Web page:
Hundreds of workers in Gold Coast cafes, take away stores and restaurants have been underpaid a total of $215,000.
The Fair Work Ombudsman discovered the wage theft during surprise audits of 50 “cheap eats” outlets in the area.
Gold Coast workers have wages stolen
Inspectors found a staggering 88 percent of businesses in Southport and Broadbeach breached workplace laws.
The breaches involved underpayments, in addition to failing to issue pay slips and not keeping proper employment records.
The outlets owed 446 workers individual amounts of between $153 and $20,333 each.
Fair Work issued 35 Compliance Notices and also 12 Infringement Notices, resulting in fines of $9,282.
Fair Work Ombudsman Sandra Parker said many of the businesses targeted by inspectors employ migrant workers who are vulnerable to exploitation.
“Cheap eats precincts often attract uni students, young people, migrant workers and we have found really high levels of non-compliance,” she said.
“These workers are often vulnerable, they don’t understand their rights, if they’re visa holders we also have this alarming issue where they’re nervous of coming forward and complaining because they’re fearful of losing their jobs.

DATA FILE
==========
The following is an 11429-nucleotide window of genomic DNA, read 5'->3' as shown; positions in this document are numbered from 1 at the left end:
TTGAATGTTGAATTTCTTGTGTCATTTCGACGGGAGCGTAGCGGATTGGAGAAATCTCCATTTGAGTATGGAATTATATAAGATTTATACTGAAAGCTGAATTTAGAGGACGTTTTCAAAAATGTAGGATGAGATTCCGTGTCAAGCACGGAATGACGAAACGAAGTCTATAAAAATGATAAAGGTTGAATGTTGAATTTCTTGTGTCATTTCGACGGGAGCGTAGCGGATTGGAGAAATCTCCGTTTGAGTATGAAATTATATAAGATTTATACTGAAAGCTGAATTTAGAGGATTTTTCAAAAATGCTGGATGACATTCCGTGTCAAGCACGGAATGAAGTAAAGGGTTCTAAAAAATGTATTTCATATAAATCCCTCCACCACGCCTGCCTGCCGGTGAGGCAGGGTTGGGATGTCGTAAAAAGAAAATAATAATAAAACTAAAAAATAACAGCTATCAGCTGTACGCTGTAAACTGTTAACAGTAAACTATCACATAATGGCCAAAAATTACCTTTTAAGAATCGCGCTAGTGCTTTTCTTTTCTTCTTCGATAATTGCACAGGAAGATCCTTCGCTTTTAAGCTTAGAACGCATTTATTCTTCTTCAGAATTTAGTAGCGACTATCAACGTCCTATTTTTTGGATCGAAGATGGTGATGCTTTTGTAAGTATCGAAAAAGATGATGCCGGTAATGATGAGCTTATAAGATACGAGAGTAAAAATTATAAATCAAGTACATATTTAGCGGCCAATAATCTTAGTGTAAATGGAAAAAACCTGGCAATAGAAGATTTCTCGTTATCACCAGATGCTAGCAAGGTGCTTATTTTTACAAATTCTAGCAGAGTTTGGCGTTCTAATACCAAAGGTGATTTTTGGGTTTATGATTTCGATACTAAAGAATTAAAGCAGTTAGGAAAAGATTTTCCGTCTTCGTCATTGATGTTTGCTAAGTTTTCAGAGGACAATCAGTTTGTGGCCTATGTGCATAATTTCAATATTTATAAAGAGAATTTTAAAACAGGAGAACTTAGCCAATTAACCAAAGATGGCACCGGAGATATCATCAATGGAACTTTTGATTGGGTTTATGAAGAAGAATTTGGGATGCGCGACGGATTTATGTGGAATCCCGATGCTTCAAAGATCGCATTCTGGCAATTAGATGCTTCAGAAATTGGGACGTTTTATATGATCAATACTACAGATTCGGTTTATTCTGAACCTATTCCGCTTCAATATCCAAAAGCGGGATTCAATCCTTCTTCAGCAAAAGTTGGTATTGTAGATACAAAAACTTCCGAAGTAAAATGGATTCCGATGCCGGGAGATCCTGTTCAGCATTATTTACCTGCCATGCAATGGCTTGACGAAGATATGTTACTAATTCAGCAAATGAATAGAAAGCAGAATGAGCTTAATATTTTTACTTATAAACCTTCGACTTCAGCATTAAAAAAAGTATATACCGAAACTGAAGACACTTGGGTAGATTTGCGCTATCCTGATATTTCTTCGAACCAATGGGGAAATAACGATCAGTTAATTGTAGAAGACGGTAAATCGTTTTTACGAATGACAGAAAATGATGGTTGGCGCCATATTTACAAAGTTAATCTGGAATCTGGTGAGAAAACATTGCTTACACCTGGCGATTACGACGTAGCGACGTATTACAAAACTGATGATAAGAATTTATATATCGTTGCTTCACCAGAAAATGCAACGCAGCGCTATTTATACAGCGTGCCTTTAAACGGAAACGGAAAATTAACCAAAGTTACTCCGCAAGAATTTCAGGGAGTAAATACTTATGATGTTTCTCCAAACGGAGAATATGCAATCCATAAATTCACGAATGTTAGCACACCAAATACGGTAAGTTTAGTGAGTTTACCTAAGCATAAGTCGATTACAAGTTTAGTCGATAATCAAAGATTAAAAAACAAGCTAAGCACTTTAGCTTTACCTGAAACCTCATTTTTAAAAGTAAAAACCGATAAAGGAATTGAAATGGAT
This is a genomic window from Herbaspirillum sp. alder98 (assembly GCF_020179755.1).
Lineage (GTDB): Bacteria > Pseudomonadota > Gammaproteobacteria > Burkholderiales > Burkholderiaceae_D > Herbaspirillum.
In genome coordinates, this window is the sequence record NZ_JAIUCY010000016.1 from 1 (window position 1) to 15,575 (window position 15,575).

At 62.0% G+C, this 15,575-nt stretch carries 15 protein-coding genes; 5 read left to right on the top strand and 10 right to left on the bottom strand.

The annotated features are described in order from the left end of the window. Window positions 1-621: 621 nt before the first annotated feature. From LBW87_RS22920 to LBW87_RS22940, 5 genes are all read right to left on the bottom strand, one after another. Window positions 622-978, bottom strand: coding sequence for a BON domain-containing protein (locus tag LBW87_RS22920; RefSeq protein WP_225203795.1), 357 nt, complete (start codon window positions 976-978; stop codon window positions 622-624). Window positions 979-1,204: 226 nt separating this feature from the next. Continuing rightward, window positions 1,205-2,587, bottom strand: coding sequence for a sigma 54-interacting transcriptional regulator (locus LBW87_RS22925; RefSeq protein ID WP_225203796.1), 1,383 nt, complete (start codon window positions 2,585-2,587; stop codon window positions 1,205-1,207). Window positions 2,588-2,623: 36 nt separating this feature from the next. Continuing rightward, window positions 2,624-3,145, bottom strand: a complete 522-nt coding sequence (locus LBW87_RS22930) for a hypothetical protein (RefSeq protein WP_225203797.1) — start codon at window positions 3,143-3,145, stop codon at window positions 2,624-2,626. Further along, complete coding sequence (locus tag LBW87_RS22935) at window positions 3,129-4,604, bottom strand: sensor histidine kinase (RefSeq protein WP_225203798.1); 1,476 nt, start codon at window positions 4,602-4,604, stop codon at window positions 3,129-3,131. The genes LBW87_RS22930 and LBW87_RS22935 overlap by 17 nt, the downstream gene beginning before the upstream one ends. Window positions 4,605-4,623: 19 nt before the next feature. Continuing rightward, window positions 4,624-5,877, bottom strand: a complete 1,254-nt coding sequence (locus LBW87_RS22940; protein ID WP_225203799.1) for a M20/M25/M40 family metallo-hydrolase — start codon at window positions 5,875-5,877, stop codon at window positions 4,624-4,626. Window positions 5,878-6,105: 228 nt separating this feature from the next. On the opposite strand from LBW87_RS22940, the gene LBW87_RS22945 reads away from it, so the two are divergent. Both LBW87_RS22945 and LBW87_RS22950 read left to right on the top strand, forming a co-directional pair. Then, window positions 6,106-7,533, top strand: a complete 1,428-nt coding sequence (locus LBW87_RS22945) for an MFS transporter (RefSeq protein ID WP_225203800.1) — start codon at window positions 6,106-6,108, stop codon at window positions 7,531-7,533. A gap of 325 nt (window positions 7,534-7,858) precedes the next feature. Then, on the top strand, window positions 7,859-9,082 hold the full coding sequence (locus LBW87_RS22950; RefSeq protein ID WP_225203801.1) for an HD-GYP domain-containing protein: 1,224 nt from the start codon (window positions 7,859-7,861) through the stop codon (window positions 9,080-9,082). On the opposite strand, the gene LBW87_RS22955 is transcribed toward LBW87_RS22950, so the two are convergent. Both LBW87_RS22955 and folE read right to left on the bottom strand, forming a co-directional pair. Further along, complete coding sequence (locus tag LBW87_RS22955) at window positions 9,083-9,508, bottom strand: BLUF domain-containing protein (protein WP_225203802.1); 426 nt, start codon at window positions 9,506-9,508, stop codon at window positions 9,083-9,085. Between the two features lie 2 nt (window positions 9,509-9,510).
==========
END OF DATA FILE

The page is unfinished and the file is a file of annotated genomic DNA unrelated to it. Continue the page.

“They might be frightened about their visa status.”
Wage theft rife
Industrial advocate Miles Heffernan said the audits prove that wage theft is a business model in the fast food and hospitality sectors.
“It is clear that wage theft is rife, and that’s because there is little chance of greedy bosses getting caught, and even if they do, they face few consequences,” he said.
“Most of these Gold Coast business breached workplace laws, yet, Fair Work only issued 12 penalty notices – it’s a joke.”
Mr Heffernan said wage theft is now a crime in Queensland, and encouraged workers who have had their wages stolen to contact his firm for advice about their options.
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